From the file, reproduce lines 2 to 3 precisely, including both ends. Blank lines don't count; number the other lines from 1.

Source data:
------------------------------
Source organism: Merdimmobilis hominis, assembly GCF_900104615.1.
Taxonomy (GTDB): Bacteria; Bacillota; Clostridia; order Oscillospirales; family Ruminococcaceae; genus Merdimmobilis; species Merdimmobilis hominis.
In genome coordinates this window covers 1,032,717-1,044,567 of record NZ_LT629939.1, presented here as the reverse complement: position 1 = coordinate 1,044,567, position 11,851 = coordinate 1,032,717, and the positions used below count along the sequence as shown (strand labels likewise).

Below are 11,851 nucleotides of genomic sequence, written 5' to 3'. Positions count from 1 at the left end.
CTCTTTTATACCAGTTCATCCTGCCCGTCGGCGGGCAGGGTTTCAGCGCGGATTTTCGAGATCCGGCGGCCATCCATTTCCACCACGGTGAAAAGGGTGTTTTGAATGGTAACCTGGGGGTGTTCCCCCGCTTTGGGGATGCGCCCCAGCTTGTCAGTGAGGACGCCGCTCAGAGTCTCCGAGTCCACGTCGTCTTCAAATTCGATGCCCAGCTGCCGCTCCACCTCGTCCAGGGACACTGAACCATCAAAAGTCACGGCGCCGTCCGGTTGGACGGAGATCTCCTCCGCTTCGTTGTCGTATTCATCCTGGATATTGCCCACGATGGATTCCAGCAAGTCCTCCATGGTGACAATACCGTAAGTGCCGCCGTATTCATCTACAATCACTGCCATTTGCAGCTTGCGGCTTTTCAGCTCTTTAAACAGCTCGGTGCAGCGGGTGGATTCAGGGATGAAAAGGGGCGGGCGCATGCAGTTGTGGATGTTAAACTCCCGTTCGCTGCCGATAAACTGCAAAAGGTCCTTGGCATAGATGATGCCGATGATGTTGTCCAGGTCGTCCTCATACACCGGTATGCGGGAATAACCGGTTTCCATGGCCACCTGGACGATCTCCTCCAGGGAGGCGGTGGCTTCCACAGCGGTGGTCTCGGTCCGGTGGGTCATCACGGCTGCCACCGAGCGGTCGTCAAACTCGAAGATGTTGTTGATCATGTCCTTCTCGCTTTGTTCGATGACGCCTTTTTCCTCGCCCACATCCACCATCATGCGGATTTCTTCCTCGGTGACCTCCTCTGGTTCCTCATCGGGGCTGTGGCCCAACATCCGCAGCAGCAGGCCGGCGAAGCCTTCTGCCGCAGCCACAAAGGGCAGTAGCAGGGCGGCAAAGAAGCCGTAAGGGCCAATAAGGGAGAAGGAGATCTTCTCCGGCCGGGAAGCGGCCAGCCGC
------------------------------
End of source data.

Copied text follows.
Taxonomy (GTDB): Bacteria; Bacillota; Clostridia; order Oscillospirales; family Ruminococcaceae; genus Merdimmobilis; species Merdimmobilis hominis.
In genome coordinates this window covers 1,032,717-1,044,567 of record NZ_LT629939.1, presented here as the reverse complement: position 1 = coordinate 1,044,567, position 11,851 = coordinate 1,032,717, and the positions used below count along the sequence as shown (strand labels likewise).